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Nickerson-Reti v. Bank of America, N.A.

United States District Court, D. Massachusetts

June 26, 2014

DONNAH NICKERSON-RETI, Plaintiff,
v.
BANK OF AMERICA, N.A., successor by merger to BAC HOME LOANS SERVICING, LP, Defendant.

MEMORANDUM AND ORDER ON PLAINTIFF'S MOTION FOR LEAVE TO FILE AND DEFENDANT'S MOTION TO DISMISS

F. DDENNIS SAYLOR, District Judge.

This is a dispute arising out of the denial of a mortgage-loan modification. On June 22, 2007, plaintiff Donnah Nickerson-Reti obtained a mortgage loan of $417, 000. She secured the loan with a mortgage on her home in Lexington, Massachusetts. Defendant Bank of America, N.A., was the servicer of her mortgage loan.[1]

Nickerson-Reti applied for and was denied a mortgage-loan modification twice; once in 2009 and once in 2012. On August 16, 2013, she brought suit against defendant for claims arising out of her loan-modification applications and denials. On December 30, 2013, she amended her original complaint. The amended complaint alleges claims of breach of contract, breach of the implied covenant of good faith and fair dealing, promissory estoppel, and violations of the Massachusetts Consumer Protection Act, Mass. Gen. Laws ch. 93A, § 2.

On February 12, 2014, defendant moved to dismiss the amended complaint. On April 23, 2014, Nickerson-Reti moved for leave to file a further amended complaint. The proposed amended complaint alleges breach of fiduciary duty (Count 1); two claims of breach of contract (Counts 2 and 3); breach of the implied covenant of good faith and fair dealing (Count 4), promissory estoppel (Count 5); violations of Chapter 93A (Count 6); violations of the Equal Credit Opportunity Act, 15 U.S.C. § 1691 et seq. (Count 7); violations of the Americans with Disabilities Act, 42 U.S.C. § 12101 et seq., the Rehabilitation Act, 29 U.S.C. § 701 et seq., and the Fair Housing Act, 42 U.S.C. § 3604 et seq. (Count 8); fraud (Count 9), and unjust enrichment (Count 11).[2]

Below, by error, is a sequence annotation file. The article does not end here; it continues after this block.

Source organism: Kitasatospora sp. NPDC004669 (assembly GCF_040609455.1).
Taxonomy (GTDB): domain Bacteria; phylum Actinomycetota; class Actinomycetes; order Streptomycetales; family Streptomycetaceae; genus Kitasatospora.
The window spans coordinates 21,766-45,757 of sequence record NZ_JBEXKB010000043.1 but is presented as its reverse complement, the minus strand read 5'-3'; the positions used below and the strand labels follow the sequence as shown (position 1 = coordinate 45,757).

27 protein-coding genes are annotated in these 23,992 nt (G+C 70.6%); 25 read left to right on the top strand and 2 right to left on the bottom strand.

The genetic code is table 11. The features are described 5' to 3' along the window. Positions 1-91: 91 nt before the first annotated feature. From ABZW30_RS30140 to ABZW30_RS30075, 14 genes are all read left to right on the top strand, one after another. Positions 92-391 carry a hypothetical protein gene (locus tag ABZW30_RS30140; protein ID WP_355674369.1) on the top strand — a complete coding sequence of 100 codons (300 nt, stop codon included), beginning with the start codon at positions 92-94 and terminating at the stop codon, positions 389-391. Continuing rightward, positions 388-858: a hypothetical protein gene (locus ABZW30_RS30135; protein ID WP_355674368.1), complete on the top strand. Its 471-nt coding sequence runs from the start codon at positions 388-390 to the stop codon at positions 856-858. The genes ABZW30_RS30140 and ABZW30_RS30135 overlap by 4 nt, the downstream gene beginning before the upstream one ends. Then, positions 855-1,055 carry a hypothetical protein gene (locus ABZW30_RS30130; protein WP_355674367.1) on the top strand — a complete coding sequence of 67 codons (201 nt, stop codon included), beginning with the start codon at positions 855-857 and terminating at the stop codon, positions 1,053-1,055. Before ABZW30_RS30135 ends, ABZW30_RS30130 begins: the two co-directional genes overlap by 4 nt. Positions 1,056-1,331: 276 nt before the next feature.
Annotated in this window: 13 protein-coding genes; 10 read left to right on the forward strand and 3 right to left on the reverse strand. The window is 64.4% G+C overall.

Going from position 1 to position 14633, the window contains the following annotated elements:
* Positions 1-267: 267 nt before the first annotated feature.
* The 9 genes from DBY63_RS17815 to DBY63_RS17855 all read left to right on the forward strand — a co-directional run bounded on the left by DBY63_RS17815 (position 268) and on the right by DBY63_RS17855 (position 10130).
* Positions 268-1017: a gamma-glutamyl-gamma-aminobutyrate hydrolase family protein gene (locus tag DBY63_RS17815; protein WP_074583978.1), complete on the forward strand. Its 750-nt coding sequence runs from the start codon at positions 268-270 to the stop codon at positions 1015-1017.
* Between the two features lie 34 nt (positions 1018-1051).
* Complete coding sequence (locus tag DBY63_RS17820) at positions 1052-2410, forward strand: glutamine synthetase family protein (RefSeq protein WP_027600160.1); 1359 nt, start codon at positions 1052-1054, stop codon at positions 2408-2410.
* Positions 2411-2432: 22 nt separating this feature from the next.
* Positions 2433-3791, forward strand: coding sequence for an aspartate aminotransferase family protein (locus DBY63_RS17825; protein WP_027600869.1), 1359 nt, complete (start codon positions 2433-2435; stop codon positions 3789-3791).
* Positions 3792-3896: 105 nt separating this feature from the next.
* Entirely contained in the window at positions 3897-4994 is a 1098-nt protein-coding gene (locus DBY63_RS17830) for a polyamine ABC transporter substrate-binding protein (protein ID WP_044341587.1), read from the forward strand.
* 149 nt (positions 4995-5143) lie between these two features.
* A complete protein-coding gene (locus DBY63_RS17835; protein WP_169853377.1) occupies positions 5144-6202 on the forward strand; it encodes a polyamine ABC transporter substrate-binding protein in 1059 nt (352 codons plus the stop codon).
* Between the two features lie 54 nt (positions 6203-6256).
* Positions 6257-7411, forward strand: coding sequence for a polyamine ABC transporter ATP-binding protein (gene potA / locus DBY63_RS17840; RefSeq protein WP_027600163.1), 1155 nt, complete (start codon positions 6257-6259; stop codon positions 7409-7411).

For the following reasons, plaintiff's motion to amend will be granted in part and denied in part, and defendant's motion to dismiss will be denied as moot.

I. Background

A. Factual Background

The facts are set forth in the proposed amended complaint unless otherwise noted.

1. Nickerson-Reti's Mortgage Loan

Donnah Nickerson-Reti was formerly a resident of Massachusetts, and is now a resident of California.

Bank of America, N.A., is a federally chartered banking institution headquartered in North Carolina. BAC Home Loans Servicing, LP, is a subsidiary of BANA.

On June 22, 2007, Nickerson-Reti obtained a mortgage loan from BANA in the amount of $417, 000. The loan was secured by her home in Lexington, Massachusetts. Under the terms of the mortgage loan, Nickerson-Reti was obligated to make monthly payments of $2, 400.49. While the mortgage contract required her to pay BANA additional payments for escrow items such as taxes and insurance, BANA waived those payments as long as Nickerson-Reti dealt with them herself.

In February 2009, the Secretary of the Treasury established the Home Affordable Modification Program ("HAMP"), a federal initiative designed to provide incentives for lenders to agree to modification of home loan agreements in lieu of foreclosure. The goal of HAMP was to provide relief to borrowers who have defaulted or are likely to default by reducing mortgage payments to sustainable levels, without discharging any of the underlying debt. See U.S. Dep't of the Treasury, Supplemental Directive 09-01, available at https://www.hmpadmin.com/portal/programs/docs/hamp_servicer/sd0901.pdf. Under HAMP, participating loan servicers were provided with incentive payments for each permanent mortgage-loan modification completed. Id. at 23. These modifications proceeded under a uniform process designed to identify eligible borrowers and render their debt obligations more affordable and sustainable. Id. at 1.

In its advertising materials, BANA offered to assist homeowners with counseling and loan modifications to help them make their mortgage payments and keep their homes. This assistance included the possibility of a HAMP loan modification.